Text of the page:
Digital skill gap widens but India can be a talent supply hub

A recent report says there is an estimated gap of 6 million between demand and supply of digital talent across eight countries, including India, the US and China

Digital skills cover a range of abilities related to the use of digital devices, communication applications and networks to access and manage information | Image: Pixabay

India can overcome the shortage of digital talent in the county, which is leading to high attrition rates and increased wages, and instead emerge as the talent hub for digital skills. 

A recent report by McKinsey & Co says there is an estimated gap of 6 million (60 lakh) between demand and supply of digital talent across eight countries, including India, the US and China.

As per a Salesforce study, 14 G-20 countries could miss out on $11.5 trillion worth of cumulative growth in GDP if the digital-skill gap remains unfilled. “The digital skills gap has hit an inflection point. Companies are facing a new challenge in a digital-first world: there’s just not enough people with the right digital skills to power their companies’ transformation now and in the future,” the study says.

What Is the Digital Skills Gap?

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Digital skills cover a range of abilities related to the use of digital devices, communication applications and networks to access and manage information — from basic online searching and emailing to specialised programming and development.

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There are multiple drivers of the skills gap, according to Salesforce: The demand for tech talent is outpacing an already short supply; emerging technologies amplify the need for digital skills; high costs and disorganised approaches with traditional education increase barriers to learning; access to digital infrastructure and skills is limited by socio-economic status.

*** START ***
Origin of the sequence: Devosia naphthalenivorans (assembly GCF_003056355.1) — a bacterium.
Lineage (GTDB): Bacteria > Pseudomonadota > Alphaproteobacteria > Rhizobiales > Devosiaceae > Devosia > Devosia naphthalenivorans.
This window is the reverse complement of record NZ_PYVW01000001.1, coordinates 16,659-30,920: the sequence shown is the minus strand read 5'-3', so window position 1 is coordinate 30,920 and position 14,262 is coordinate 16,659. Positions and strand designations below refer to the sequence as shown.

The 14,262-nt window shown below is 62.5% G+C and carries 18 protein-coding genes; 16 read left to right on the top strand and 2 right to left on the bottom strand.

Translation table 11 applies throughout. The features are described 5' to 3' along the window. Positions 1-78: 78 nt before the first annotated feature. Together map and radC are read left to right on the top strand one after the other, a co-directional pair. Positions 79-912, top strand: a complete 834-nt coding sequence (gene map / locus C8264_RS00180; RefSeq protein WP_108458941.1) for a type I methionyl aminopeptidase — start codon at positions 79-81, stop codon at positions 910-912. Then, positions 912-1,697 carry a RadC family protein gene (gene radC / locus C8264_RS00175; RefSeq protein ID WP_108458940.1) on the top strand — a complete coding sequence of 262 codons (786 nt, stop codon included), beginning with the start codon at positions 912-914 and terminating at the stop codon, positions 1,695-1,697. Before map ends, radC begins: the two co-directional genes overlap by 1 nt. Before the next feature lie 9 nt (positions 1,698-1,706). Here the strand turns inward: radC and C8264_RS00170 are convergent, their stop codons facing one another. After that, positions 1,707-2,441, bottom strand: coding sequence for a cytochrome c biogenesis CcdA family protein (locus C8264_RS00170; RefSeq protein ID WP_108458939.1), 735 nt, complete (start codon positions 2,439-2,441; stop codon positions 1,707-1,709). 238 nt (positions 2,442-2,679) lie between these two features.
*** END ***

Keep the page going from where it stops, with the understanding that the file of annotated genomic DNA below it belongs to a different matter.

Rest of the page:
Opportunity for India

This should be an opportunity for India to take bold steps and become a digital talent hub, according to NASSCOM chief Debjani Ghosh.

Writing in LiveMint, Ghosh outlines five steps that India can take to bridge this gap:

Implementation of the National Education Policy as quickly as possible. “Continuous learning, skill credits, world-class academic innovation, experiential learning, faculty training, all need to focus on excellence and outcomes,” Ghosh said.

Deepening of the talent pool. Build digital capabilities in smaller towns, get more women to join the work-stream, revamp vocational education.

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Incentives for skilling: Tax incentives played a key role in building a global footprint of multinationals in India. The country now needs schemes that incentivise skilling for corporates, not just for their own needs, but across the ecosystem.

Innovative learning models: Use apprenticeship programmes and learning-by doing-models. Invest in world-class free content.

Lastly, democratise training and make it available to everyone. Drop unnecessary entry qualifications and eligibility criteria.

“India must not only look at strategies aimed at increasing home-grown talent, but also work on attracting the best global talent to catalyse the next decade of growth and innovation,” Ghosh says. “This requires constant investments in re-skilling and embracing a culture that promotes skill development. Creating a robust digital talent ecosystem would further enable us to be future-ready and leverage the opportunities of a digital future.”

What is digital talent

As per a survey done by Capgemini, in association with LinkedIn, all organisations most organisations agreed to the fact that the digital divide was increasing. Going by geography, the US had the highest gap (70 per cent), followed by India (64 per cent) and the UK (57 per cent).

In industry terms, banking had the highest talent gap, 62 per cent; consumer products and retail 60 per cent each; and insurance, 58 per cent.

The Capgemini survey says the five top digital roles would be information security/privacy consultant, chief digital officer, data architect, digital project manager, and data engineer.

The survey found 42 per cent of employees felt their organisations’ training as ‘useless and boring’ and 52 per cent of employees were looking at massive open online courses, commonly known as MOOC, to upskill.

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